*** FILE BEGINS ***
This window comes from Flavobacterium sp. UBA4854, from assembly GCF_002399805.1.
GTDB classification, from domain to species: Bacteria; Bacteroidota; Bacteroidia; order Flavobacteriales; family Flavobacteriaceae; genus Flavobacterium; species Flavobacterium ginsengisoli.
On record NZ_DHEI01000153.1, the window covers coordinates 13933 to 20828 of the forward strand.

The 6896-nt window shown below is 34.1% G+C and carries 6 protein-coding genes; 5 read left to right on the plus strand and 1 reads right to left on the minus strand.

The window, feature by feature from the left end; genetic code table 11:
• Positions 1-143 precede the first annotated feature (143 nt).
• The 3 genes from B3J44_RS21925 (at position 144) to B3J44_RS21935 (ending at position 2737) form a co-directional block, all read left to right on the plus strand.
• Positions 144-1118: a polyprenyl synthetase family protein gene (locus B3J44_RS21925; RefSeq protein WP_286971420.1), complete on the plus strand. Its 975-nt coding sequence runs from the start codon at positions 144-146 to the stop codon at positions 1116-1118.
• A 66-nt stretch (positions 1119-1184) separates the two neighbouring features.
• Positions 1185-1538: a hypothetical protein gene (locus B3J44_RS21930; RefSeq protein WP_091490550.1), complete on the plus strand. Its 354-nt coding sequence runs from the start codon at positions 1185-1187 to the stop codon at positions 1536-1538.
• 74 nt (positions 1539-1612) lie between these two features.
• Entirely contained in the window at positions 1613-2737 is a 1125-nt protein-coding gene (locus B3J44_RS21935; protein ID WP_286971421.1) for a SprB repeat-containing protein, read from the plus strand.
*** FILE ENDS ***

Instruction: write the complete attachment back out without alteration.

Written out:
This window comes from Flavobacterium sp. UBA4854, from assembly GCF_002399805.1.
GTDB classification, from domain to species: Bacteria; Bacteroidota; Bacteroidia; order Flavobacteriales; family Flavobacteriaceae; genus Flavobacterium; species Flavobacterium ginsengisoli.
On record NZ_DHEI01000153.1, the window covers coordinates 13933 to 20828 of the forward strand.

The 6896-nt window shown below is 34.1% G+C and carries 6 protein-coding genes; 5 read left to right on the plus strand and 1 reads right to left on the minus strand.

The window, feature by feature from the left end; genetic code table 11:
• Positions 1-143 precede the first annotated feature (143 nt).
• The 3 genes from B3J44_RS21925 (at position 144) to B3J44_RS21935 (ending at position 2737) form a co-directional block, all read left to right on the plus strand.
• Positions 144-1118: a polyprenyl synthetase family protein gene (locus B3J44_RS21925; RefSeq protein WP_286971420.1), complete on the plus strand. Its 975-nt coding sequence runs from the start codon at positions 144-146 to the stop codon at positions 1116-1118.
• A 66-nt stretch (positions 1119-1184) separates the two neighbouring features.
• Positions 1185-1538: a hypothetical protein gene (locus B3J44_RS21930; RefSeq protein WP_091490550.1), complete on the plus strand. Its 354-nt coding sequence runs from the start codon at positions 1185-1187 to the stop codon at positions 1536-1538.
• 74 nt (positions 1539-1612) lie between these two features.
• Entirely contained in the window at positions 1613-2737 is a 1125-nt protein-coding gene (locus B3J44_RS21935; protein ID WP_286971421.1) for a SprB repeat-containing protein, read from the plus strand.